The role of the banks … and an alternative
On one issue, Zingales and White almost agree. White points out that in many cases, debtors who initially resist strategic default are ultimately pushed to do it because their lenders have been unresponsive when it comes to renegotiating the terms of their loan. Zingales, for his part, has proposed that as an alternative to strategic default, an amendment be made to the bankruptcy code that allows banks to reset mortgages to the current market value, and then split any future appreciation in value with the debtor.
These arguments recognize the central role banks played in creating the mortgage mess. Originally, mortgages were designed so that both the debtor and the lender share the loan’s risk and potential reward. It was in both sides’ interests to make sure that properties were realistically appraised and the borrower could afford the monthly payments. That’s supposedly why banks run credit checks on borrowers and inspect properties to assess their value… because they knew that if the borrower ran into trouble, they could end up owning the house.
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But during the housing bubble, the relationship between banks and lenders changed.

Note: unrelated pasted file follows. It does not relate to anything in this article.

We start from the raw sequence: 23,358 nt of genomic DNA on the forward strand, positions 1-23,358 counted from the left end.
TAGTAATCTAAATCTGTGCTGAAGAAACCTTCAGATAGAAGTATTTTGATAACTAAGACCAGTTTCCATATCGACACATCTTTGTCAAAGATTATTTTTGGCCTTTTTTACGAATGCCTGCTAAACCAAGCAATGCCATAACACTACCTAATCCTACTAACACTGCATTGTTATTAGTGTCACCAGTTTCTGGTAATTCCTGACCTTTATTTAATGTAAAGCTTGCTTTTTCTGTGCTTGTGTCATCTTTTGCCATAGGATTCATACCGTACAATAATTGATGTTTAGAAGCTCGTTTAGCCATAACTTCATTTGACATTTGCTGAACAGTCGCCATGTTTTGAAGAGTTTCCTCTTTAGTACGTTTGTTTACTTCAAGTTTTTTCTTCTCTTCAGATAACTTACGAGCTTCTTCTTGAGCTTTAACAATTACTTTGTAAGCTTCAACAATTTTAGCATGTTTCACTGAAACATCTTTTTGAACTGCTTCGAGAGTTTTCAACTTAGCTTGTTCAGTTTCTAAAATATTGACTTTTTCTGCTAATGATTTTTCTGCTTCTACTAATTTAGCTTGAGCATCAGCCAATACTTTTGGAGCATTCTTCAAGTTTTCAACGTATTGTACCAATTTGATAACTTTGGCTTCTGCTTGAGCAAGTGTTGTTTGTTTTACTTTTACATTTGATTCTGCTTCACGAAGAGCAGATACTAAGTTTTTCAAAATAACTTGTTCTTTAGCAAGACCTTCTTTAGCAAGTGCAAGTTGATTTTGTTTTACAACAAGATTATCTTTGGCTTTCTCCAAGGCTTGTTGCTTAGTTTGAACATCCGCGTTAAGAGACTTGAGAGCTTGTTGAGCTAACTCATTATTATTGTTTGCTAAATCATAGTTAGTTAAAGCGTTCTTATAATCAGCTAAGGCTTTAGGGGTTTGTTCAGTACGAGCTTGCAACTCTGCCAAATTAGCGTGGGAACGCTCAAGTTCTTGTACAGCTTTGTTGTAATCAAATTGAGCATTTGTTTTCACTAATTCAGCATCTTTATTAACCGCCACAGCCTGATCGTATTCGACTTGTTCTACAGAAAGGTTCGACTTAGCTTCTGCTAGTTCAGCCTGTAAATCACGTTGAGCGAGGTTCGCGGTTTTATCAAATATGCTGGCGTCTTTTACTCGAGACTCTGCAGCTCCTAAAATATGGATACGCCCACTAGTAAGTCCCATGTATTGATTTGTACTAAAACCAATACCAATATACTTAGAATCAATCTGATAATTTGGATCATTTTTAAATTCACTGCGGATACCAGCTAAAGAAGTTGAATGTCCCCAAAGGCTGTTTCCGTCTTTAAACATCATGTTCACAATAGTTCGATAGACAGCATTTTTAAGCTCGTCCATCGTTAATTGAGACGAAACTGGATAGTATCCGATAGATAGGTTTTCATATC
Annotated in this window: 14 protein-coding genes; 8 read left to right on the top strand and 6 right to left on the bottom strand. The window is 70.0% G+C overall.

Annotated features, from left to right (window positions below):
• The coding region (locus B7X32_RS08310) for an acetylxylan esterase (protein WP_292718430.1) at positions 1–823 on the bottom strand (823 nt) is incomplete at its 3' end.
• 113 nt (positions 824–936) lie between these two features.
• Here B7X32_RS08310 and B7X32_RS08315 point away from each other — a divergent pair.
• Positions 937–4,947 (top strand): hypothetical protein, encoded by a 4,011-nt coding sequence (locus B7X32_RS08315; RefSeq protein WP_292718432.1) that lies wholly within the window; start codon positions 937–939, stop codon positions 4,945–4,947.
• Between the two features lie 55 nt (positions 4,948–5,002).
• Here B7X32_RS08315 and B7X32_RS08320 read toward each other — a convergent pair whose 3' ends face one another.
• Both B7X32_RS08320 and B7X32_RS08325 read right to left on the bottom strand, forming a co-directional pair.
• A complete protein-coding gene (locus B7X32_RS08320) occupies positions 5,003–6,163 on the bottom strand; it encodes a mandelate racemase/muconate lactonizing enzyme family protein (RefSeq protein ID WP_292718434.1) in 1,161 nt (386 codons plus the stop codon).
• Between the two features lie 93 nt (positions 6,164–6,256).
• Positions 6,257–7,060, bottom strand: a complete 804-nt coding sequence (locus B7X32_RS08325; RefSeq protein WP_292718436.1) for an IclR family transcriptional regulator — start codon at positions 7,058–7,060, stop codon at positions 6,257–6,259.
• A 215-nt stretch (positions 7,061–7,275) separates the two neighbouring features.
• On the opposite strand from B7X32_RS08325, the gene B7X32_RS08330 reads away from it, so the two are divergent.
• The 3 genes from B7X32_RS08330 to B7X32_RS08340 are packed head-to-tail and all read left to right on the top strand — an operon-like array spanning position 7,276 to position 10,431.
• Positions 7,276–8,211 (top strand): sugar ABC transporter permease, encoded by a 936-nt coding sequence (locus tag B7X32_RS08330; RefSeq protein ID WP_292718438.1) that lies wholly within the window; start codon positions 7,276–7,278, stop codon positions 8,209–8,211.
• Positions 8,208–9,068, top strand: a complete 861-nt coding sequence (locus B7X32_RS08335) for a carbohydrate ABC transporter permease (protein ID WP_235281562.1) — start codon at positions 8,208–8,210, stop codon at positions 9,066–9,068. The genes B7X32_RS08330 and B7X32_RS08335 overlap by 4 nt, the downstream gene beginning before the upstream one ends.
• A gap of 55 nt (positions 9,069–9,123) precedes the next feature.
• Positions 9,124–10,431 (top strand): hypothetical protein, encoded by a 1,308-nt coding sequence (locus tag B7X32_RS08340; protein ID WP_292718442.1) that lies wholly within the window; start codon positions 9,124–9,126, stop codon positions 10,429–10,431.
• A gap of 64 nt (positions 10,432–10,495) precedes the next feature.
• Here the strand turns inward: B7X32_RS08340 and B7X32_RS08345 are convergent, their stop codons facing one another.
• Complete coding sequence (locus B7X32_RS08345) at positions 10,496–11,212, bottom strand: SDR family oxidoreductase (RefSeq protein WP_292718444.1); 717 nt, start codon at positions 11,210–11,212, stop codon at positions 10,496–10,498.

Instead of holding onto mortgages for 30 years, banks sold them within days of closing and packaged them into securities for investors to buy. Now banks no longer had financial incentive to care about the long-term performance of those loans. Instead they simply needed volume to keep the sales and securitization fees rolling in. So they started lending to just about anybody, using sketchy investment vehicles like stated income loans (also called “liar loans”) to get the job done.
In some states, banks have lessened their risk even further through a process called recourse. That’s when a bank can sue defaulters for the difference between what the property sells for at auction, and what is owed on the place. Though banks rarely exercise this right because of the legal costs and the likelihood of bad PR.
Looking for answers in 2011
People can argue the morality of strategic default until the cows come home, but I suppose the more important issue is how to resolve the issue. 2011 will be a telling year for that question. This year we’ll see a large number of option ARM mortgages reset (these are mortgages that start with a low teaser rate, for five years or so, and then get bumped up to a higher rate). As a result, and many borrowers will see their monthly payments increase.
Will this lead to a new wave of strategic defaults? Will the threat of a wave of defaults encourage banks to renegotiate the terms of these loans, and forgive a portion of the principal? Only time will tell, but I wonder whether you think either party is morally obligated to do one thing or another in these situations. Please tell us what you think in the comments section below.